I'm Not a Big Fan of Housework
I’m not a big fan of housework, but in saying that, I adore a clean and orderly house. (Admin: Some of us have learnt to live without one if it means avoiding housework....) If things are where they are supposed to be and the kitchen floor doesn’t resemble a chook pen (that photo, incidentally is not our house!), it helps me at least ‘feel’ like there is some semblance of normality about our crazy household.
Thus, when our trusty Meile vacuum cleaner blew up, it was quite distressing. It’d been limping it along, with me coaxing, cajoling, telling it ‘you can do it, you can do it ...’ as it tried valiantly to suck up (for the 100th time!) the remnants left by someone who walked inside in their work boots (GROWL).
But, finally, with a splutter and bang, it gave up the ghost. No fiddling with its inner parts in the shed by either mechanic would encourage it to start let alone crank over. Phone calls to ‘official’ repair men assured us a new vacuum would have to be bought as there was no way in hell anyone could replace those tiny brushes. A little piece about 10cm x 1cm and they don’t sell it anymore. Trash it and start again, they said. Talk about a waste.
And if there’s one thing I hate more than washing pegged on the line weirdly, it’s buying things like white goods, iron’s and vacuum cleaners. I reckon the download given by every salesman or woman on the in’s and out’s of whitegoods, would make even the most hardened car buyer run for the pub.
So, it was with great trepidation I approached the nearest ‘Super Store of all household goods’. BUT I had used my Dad’s old Dyson and loved it. I had done a Facebook poll with my friends. Get a Dyson, the majority said. So off I trotted. A Dyson it would be.
Until I got into the store.
Dyson’s were there in force, along with a multitude of Meile’s and a plethora of Bosch and a host other brands all sitting there in an array of gorgeous colours and sizes going ‘Pick me! Pick me!’ The fellow in charge of the household implement department upended waste basket after waste basket of dirt in an effort to prove to me that I didn’t want a Dyson at all. I needed a Bosch. He had a Bosch. Everyone he knew had a Bosch. And if I didn’t want a Bosch, I should go back to Meile. Look at how much dust it sucks!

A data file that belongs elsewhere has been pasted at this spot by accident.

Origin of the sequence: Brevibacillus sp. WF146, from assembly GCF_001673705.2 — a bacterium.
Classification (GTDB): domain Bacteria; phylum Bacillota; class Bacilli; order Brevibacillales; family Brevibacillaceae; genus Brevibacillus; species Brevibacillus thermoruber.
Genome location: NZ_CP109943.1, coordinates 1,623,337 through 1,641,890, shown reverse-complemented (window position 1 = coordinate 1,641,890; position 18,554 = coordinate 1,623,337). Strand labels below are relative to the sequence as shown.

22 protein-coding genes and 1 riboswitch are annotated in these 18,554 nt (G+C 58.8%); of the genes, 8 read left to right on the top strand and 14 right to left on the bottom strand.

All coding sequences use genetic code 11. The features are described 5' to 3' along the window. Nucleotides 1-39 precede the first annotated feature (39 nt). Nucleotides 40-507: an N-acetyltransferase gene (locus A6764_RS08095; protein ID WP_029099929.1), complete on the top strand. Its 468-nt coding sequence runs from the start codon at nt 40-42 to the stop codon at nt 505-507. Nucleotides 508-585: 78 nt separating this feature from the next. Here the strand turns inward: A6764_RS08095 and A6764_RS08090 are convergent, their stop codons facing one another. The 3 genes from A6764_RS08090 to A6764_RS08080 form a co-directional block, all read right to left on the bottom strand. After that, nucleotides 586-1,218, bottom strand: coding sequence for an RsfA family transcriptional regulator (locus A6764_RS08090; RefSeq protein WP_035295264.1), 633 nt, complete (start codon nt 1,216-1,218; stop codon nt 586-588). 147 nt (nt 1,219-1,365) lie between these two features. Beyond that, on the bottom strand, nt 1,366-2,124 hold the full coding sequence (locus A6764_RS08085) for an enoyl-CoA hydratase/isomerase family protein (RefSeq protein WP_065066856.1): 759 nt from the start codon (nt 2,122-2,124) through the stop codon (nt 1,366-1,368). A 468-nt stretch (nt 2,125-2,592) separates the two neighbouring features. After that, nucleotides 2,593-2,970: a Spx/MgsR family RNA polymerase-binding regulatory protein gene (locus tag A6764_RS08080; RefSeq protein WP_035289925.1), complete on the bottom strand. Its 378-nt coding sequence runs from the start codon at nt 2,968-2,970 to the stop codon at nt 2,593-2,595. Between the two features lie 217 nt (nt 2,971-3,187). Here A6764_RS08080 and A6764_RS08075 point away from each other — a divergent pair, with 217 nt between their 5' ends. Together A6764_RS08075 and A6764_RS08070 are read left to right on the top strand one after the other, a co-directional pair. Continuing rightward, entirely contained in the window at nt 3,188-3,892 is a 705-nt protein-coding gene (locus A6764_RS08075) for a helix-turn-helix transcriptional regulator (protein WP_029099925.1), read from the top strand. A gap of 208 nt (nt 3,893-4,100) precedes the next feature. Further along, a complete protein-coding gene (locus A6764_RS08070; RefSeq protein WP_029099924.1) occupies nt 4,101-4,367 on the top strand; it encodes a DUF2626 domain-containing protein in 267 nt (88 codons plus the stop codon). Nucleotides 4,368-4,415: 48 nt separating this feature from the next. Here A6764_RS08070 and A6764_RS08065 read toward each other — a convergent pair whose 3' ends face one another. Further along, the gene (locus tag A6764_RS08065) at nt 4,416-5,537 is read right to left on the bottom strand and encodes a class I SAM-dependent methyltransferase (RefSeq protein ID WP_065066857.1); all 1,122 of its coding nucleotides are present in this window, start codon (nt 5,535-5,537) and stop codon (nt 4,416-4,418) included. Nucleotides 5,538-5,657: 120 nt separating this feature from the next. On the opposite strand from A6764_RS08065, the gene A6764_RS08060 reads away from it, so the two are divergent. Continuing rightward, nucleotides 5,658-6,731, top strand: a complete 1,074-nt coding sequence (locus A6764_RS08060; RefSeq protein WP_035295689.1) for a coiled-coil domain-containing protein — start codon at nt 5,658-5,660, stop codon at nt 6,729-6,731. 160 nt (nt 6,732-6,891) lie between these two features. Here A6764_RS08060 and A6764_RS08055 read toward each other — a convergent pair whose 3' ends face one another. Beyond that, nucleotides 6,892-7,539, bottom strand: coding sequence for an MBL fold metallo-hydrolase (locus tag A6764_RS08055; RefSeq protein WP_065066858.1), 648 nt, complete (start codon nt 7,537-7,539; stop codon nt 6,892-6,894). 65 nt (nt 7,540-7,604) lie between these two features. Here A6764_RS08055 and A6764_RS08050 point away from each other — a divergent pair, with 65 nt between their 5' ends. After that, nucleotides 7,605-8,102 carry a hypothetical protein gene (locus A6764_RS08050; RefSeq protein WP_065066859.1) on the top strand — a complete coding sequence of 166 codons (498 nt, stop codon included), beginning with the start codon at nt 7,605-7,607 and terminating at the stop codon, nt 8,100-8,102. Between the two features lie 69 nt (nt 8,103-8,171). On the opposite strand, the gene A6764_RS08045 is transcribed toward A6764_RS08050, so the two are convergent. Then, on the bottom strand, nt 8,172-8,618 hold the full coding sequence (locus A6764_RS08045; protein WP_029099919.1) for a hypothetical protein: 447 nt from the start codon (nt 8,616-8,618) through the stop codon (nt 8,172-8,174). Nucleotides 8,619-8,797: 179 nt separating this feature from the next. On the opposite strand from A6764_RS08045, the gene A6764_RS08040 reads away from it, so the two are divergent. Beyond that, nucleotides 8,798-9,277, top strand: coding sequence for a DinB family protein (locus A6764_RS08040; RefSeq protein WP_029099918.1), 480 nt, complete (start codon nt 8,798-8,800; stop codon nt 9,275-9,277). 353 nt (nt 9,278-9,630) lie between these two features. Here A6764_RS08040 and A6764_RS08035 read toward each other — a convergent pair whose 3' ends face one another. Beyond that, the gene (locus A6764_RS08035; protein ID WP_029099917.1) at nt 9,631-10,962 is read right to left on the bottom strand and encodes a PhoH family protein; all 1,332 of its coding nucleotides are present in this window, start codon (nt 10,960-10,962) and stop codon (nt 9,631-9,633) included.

Dyson, Meile, Bosch. Who knew? Seriously?
So I did what I normally do in said situations and walked away. Thoroughly confused. Totally peeved I had to even think about buying a vacuum when all I wanted to do was spend that money on something interesting, like say, a new pair of cowgirl boots. Or even a new stock saddle for Miss 11 or a loud muffler for Mr 13’s new Silly car; either would do.
Nothing happened for weeks. We had no vacuum. My once-a-week cleaner (God bless her) would bring her own and for the rest of the time I scrambled around a 40 square house with a brush and broom. This was HOW MUCH I HATED the thought of driving for an hour and heading back into that big store. I could almost bring on a headache at will even thinking about it.
Last week, however, finally, brought a solution. I was immersed in creating my next book having done the usual morning scramble on hands and knees with my brush and shovel around two fire-hearths. H had come inside to tell me he was heading down into our local town of Heyfield for motorbike parts from Vern Graham’s (locally and affectionately known as 'good old Vernies’) where you can get anything from a new four wheel motorbike to Gallagher clothes pegs (they are the best thing for holding clothes onto a line when you live on a hill, trust me on this).
I said, looking despairingly at the kitchen floor, ‘Gosh, we soooo need a vacuum.’
After a minute pondering the floor with me, the man in question said, in his take-charge tone, ‘‘Leave it to me.’
So I did!
He arrives back home an hour later with his motorbike parts, tractor parts, the mail and paper, and … a vacuum.
It’s huge and utilitarian and orange and grey with one on/off switch and only three simple attachments.
He says, ‘Well, Hon, you’ve always wanted your own STIHL.’
Oh my gosh, I love it.